Using autonomous robots to drive supply chain innovation. Future trends in supply chain.
New technologies are presenting promising opportunities for improvement across the supply chain. Here’s how autonomous robots and drone aircraft are poised to change the game.
As technology and autonomy continues to improve and prices decrease, the question is no longer whether autonomous robots will find a way into the supply chain of the future, but where and how soon. Read more.
Worth the investment
Autonomous robots are in a growing category of devices—including drone aircraft (aerial robots)—that can be programmed to perform tasks with little to no human intervention or interaction. They can vary significantly in size, functionality, mobility, dexterity, artificial intelligence, and cost, from robotic process automation to flying vehicles with powerful image and data capturing capabilities. Increasingly, autonomous robots are programmed with artificial intelligence to recognize and learn from their surroundings and make decisions independently.
No longer the stuff of science fiction, autonomous robots are already bringing innovation to the supply chain and delivering significant value, chiefly because they can help:
- Improve speed and accuracy of routine operations, particularly in warehousing and manufacturing
- Add efficiency through side-by-side work with humans
- Reduce the risk of employee injury in dangerous environments
Autonomous robots are helping define the supply chain of the future by helping companies decrease long-term costs; provide labor and utilization stability; increase worker productivity; reduce error rate; reduce frequency of inventory checks; optimize picking, sorting, and storing times; and increase access to difficult or dangerous locations.
Recent developments and outlook
Autonomous robots are expected to see strong growth over the next five years, particularly within supply chain operations that include lower-value, potentially dangerous or high-risk tasks. Autonomous robots have a strong presence already in manufacturing, final assembly, and warehousing, for example. The supply chain of the future is likely to see continued growth of autonomous robots in these areas, allowing people to shift to more strategic, less dangerous, and higher value work.
Autonomous robots will be more ubiquitous in the supply chain of the future as advancements make them operate with more human-like abilities. For example, improvements in haptic sensors—those relating to the sense of touch—will allow robots to grasp objects ranging from fragile eggshells to multi-surfaced metal assembly parts without changes in programming or robotic components.
As autonomous robots become more sophisticated, the setup times are decreasing, they require less supervision, and they are able to work side by side with their human counterparts. The benefits are expanding as autonomous robots become capable of working independently around the clock with more consistent levels of quality and productivity, performing tasks that humans cannot, should not, or do not want to do.
As the market for autonomous robots grows, the end-to-end supply chain operations alignment will become more fluid. Currently, many companies use autonomous robots for targeted functions in the supply chain, piloting various robots to verify gains. As innovative companies grow and expand operations, robots that build robots could be one of the future trends in supply chain, becoming the norm for optimizing manufacturing operations.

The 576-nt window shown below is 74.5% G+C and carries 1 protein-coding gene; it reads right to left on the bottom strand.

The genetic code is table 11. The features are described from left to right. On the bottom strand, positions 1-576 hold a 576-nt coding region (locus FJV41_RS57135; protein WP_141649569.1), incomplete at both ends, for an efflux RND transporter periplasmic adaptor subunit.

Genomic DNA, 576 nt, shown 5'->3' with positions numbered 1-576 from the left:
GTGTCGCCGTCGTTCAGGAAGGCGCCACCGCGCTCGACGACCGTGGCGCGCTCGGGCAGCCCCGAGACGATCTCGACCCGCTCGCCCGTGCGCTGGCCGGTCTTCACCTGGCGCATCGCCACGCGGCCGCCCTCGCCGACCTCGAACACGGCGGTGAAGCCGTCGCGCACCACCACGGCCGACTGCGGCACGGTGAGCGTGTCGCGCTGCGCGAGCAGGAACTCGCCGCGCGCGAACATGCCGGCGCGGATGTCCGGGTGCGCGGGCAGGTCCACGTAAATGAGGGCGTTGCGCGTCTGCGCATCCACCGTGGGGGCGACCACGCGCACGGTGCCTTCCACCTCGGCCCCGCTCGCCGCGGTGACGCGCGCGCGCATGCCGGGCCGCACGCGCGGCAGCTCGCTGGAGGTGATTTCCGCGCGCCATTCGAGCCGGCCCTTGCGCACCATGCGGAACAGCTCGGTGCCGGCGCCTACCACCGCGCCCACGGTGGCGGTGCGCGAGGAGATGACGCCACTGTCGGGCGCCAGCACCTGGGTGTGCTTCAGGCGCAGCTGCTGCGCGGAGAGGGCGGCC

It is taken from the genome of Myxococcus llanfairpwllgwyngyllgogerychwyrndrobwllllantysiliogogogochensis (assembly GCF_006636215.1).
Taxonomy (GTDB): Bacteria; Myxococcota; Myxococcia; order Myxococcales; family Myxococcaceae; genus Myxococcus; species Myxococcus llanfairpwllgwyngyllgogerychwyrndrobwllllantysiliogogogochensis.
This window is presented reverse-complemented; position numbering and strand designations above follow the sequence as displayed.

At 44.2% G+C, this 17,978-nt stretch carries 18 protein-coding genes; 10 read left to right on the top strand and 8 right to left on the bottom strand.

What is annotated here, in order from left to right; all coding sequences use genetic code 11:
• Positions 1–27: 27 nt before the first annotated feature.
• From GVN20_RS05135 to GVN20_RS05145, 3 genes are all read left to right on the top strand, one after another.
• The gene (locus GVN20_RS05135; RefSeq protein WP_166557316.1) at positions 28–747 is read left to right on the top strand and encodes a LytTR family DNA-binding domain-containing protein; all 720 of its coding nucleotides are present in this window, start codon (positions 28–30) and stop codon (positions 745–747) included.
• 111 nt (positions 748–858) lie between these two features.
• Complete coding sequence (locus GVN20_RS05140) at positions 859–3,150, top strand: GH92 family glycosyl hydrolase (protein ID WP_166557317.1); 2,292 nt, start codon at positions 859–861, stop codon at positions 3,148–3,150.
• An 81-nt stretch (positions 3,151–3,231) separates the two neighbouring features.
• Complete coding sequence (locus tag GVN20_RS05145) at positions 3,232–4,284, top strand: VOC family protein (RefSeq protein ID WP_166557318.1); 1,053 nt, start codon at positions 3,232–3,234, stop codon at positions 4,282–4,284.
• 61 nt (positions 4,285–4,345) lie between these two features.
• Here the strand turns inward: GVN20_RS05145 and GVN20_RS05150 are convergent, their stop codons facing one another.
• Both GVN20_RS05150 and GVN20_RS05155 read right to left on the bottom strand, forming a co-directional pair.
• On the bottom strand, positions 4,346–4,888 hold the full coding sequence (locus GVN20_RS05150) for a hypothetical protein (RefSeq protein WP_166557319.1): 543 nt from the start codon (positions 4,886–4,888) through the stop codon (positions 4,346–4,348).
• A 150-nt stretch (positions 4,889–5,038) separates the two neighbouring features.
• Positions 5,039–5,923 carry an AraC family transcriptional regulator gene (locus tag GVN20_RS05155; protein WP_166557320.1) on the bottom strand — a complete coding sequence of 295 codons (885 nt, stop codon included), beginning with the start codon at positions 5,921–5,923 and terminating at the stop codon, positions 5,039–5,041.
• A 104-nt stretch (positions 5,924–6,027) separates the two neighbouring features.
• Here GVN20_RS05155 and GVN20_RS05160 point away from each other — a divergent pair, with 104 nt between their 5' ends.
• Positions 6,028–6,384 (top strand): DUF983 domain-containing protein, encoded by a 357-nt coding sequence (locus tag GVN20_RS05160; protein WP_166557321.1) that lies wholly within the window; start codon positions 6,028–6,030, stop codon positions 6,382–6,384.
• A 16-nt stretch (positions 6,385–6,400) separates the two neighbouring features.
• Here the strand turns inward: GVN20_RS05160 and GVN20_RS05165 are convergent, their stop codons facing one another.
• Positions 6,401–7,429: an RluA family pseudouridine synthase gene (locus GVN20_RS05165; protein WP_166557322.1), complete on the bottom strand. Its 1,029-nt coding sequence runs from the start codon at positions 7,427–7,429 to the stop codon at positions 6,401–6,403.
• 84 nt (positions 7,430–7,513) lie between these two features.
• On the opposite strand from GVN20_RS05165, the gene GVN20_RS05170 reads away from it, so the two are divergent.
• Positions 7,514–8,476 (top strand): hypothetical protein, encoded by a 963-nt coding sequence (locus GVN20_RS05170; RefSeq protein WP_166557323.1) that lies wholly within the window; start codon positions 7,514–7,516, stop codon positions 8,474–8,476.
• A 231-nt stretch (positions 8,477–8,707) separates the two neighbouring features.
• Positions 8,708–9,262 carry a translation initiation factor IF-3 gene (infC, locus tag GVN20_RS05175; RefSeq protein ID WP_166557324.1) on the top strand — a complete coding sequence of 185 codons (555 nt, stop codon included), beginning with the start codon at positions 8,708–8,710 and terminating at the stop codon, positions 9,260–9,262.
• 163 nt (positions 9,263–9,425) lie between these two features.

Driving value in the supply chain
Traditionally, autonomous robots have been deployed for executing routine and repetitive tasks, requiring complex programming for setup and implementation while lacking the agility to easily adjust operations. As autonomous robots become more sophisticated, set up times are decreasing, they require less supervision, and they are able to work side by side with their human counterparts. The benefits are expanding for the supply chain of the future as autonomous robots become capable of working around the clock with more consistent levels of quality and productivity, performing tasks that humans cannot, should not, or do not want to do.
Autonomous robots primarily drive supply chain innovation and value by reducing direct and indirect operating costs and increasing revenue potential. Specifically, autonomous robots can help:
- Increase efficiency and productivity
- Reduce error, re-work, and risk rates
- Improve safety for employees in high-risk work environments
- Perform lower value, mundane tasks so humans can work collaboratively to focus on more strategic efforts that cannot be automated
- Enhance revenue by improving perfect order fulfillment rates, delivery speed, and ultimately, customer satisfaction
Secondary potential benefits of autonomous robots include:
- Enhanced employee value through focus on strategic work instead of mundane tasks
- Focus on personal safety by minimizing work in hazardous areas for employees
- Boosted corporate brand by signaling leading-edge practices and implementation of innovative technology
- Exponential learning by collecting and analyzing machine data.
The bottom line
The time for companies to assess their supply chains for piloting autonomous robots is now. Depending on needs and existing capabilities within the supply chain, implementing autonomous robots—from robotic process automation to self-guiding, vehicles with artificial intelligence—can provide significant improvements in productivity and efficiency, while reducing labor costs and improving customer satisfaction.
As technology and autonomy continues to improve and prices decrease, the question is no longer whether autonomous robots will find a way into the supply chain of the future, but where and how soon.
(font: Delloite Article Feb. 2018)